The first Americans to medal, Sage Kotsenburg and Hannah Kearney, held nothing back in the mountains–was it the right move for both?
The US won its first two Olympic medals on Saturday. They were made from different types of metal–one gold and one bronze. The gold getter was shocked and thrilled, while the winner of the bronze couldn’t hide her disappointment. Staying true to their bold characters and not holding back in extremely demanding circumstances, both Olympians attacked their events in similar fashion, but with dissimilar results. Can we forge a lesson from the experience of these two athletes? Is there a definitive answer to the age-old Shakespearean question in sports, and in life: To go for it or not to go for it? Sage Kotsenburg, a 20-year-old snowboarder from Park City, Utah (and surprise finalist), won the inaugural Olympic Slopestyle competition essentially by throwing down a rarely performed trick, a backside 1620 Japan, on the last jump of his final run. He had never before attempted the move. “I had no idea I was even going to do a 1620 in my run until three minutes before I dropped. It’s kind of what I’m all about.” Kotsenburg said. “Never ever tried it before in my life.” According to his growing legend, besides the Olympic Trials earlier this month, this is the first competition Kotsenburg has won since he was eleven years old.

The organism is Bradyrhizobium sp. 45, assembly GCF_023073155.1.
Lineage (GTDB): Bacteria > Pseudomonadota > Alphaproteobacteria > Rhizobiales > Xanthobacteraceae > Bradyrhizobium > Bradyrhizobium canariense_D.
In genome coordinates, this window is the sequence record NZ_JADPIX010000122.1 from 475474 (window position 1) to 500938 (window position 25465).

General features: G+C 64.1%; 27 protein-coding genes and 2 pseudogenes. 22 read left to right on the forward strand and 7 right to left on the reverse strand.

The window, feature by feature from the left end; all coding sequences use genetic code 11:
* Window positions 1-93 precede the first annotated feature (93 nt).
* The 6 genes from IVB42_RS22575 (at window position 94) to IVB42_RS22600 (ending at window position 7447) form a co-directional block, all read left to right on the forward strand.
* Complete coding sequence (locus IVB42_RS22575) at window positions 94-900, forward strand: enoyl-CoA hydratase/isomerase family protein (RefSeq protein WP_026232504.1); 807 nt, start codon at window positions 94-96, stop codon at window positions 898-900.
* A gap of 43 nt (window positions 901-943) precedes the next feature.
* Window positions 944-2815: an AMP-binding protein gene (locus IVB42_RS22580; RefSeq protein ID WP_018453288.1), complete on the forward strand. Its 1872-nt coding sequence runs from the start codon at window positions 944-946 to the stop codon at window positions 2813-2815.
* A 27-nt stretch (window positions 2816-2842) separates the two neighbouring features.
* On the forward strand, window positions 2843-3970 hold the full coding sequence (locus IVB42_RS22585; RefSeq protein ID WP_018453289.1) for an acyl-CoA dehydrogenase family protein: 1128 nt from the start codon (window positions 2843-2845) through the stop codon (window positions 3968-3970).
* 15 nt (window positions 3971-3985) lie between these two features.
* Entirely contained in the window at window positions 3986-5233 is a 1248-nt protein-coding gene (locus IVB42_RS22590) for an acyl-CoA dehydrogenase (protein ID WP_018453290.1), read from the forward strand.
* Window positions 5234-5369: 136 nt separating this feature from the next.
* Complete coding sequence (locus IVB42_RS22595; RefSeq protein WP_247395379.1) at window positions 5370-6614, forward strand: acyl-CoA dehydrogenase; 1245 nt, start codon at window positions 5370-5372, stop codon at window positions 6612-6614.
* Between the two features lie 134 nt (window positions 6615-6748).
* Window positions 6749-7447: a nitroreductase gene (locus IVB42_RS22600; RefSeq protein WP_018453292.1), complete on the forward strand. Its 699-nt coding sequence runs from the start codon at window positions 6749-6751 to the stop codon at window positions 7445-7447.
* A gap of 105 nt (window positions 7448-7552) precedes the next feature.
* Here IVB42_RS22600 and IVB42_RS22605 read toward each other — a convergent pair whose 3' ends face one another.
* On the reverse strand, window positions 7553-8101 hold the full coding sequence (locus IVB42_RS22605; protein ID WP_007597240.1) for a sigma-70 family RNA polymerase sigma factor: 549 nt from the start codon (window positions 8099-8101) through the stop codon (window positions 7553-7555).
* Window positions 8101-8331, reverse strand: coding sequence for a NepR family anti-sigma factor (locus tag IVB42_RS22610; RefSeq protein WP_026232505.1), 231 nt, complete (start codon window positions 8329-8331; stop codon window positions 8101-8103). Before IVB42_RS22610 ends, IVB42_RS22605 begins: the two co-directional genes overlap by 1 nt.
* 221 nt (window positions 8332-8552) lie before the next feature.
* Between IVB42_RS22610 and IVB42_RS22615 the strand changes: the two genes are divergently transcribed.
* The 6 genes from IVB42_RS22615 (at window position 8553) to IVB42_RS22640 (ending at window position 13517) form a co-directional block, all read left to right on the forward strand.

In contrast stands Hannah Kearney, a 27-year-old freeskier. Kearney was a favorite in Sochi to repeat her gold medal moguls performance of the 2010 Vancouver Games, but her final-run decision not to hold back on her first jump eventually landed her in third place and not first. Kearney’s leap appeared to be almost twice as high as the jump of Canadian rival Justine Dufour-LaPointe, the event’s winner. But the force of Kearney’s landing forced her left ski to catch a mogul, slide out of position, and ultimately ruin her chance for victory. Had she scaled back just a little, gone against her nature, would she have accomplished her goal? She, and we, will never know. “The only positive I can see is that I didn’t lose because I was too conservative or being complacent ” said Kearney, who comes from Norwich, VT. “I pushed and there was one huge turn that got me.” Hannah Kearney suggests that going for it all is at least some salve for the pain, even though going for it is what may have caused the pain in the first place. I think we can guess what Sage’s answer to our question is: “Shred the gnar, Braj.” // Rick Boomer